Although not disputing the district court’s claim interpretation, the cross appellants argued that the SM had erred by adopting an infringement test that impermissibly read out the requirement that the adhesive secure the cladding by itself. The cross appellants also argued that the evidence of record was insufficient to find infringement under the SM’s infringement test. Rejecting these arguments, the Federal Circuit held that the SM’s infringement test was proper and that there was sufficient evidence to support the infringement findings. Judge Clevenger dissented, agreeing with the cross appellants that the evidence of record was insufficient.

Turning to validity, the Federal Circuit vacated the SJ of invalidity of the ’809 and ’906 patents since McKechnie and Hayes raised invalidity only as an affirmative defense and the Court affirmed the SJ of noninfringement. Citing Cardinal Chemical Co. v. Morton International, Inc., 508 U.S. 83 (1993), the Federal Circuit observed that it need not reach validity issues under such circumstances.

Lacks also appealed the district court’s SJ of invalidity of claims 1, 3, and 8 of the ’213 patent, which held the claims anticipated by Lacks’s own published foreign patent application under the statutory bar of § 102(b). Rejecting Lacks’s contention that its foreign applications did not disclose all of the claim limitations, the Federal Circuit affirmed the district court’s invalidity decision. Judge Newman dissented from this aspect of the decision, arguing that, in her view, an inventor’s own published foreign application should not constitute a statutory bar to the inventor’s U.S. application.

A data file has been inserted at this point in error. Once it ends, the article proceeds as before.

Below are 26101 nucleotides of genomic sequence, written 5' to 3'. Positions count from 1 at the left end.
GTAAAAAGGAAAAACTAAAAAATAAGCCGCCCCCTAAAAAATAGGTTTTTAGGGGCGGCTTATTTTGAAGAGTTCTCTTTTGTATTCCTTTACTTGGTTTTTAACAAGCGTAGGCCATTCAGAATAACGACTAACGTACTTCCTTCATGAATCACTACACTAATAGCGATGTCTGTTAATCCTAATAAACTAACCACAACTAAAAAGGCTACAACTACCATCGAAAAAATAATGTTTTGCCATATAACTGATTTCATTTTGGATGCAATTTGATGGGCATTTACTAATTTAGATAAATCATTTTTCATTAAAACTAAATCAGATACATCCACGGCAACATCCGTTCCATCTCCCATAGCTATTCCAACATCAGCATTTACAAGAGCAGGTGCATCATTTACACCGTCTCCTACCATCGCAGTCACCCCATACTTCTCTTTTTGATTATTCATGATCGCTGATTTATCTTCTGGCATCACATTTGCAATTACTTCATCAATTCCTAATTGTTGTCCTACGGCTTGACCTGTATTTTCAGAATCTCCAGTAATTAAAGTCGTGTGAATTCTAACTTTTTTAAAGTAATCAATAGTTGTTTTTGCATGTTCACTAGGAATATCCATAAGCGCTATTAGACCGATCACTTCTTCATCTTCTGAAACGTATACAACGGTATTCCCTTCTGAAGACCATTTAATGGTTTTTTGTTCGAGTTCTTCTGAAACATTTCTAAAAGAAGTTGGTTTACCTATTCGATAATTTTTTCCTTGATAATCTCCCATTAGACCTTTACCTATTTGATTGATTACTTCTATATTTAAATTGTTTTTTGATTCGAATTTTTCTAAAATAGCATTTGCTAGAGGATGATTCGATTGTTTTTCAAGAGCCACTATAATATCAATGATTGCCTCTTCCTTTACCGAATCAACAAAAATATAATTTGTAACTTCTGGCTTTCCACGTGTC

Additionally, Lacks appealed the district court’s SJ of invalidity of claims 11-13, 20-22, 24, and 25 of the ’213 patent, which held that Lacks’s sales promotion activities prior to the critical date created an on-sale bar under § 102(b). Lacks disagreed with the district court’s holding that it had made a “commercial offer for sale,” arguing that the district court had applied the wrong legal standard. The Federal Circuit ruled that sales promotional activity must rise to the level of a commercial offer for sale, as defined by contract law, to constitute an on-sale bar. Since the district court’s standard did not require a formal offer for sale under contract law, the Federal Circuit vacated the district court’s invalidity decision and remanded it for consideration under the proper standard, suggesting that the district court consider additional evidence of industry practice. In dissenting, Judge Newman argued that the proper standard for determining an offer should not include analysis of industry practice.

Finally, McKechnie and Hayes cross-appealed the district court’s findings that their own activities, prior to the critical date, did not give rise to a § 102(b) statutory bar, because the cross appellants failed to introduce sufficient evidence to corroborate such activities. The cross appellants argued that the district court had erred by refusing to permit oral testimony of one witness to corroborate oral testimony of another and by finding their documentary evidence insufficient to corroborate the oral testimony. Affirming the district court’s findings, however, the Federal Circuit noted that oral testimony of interested witnesses requires documentary corroboration and concluded that the SM’s findings that the cross appellants’ documentary evidence failed to corroborate the oral testimony were thorough.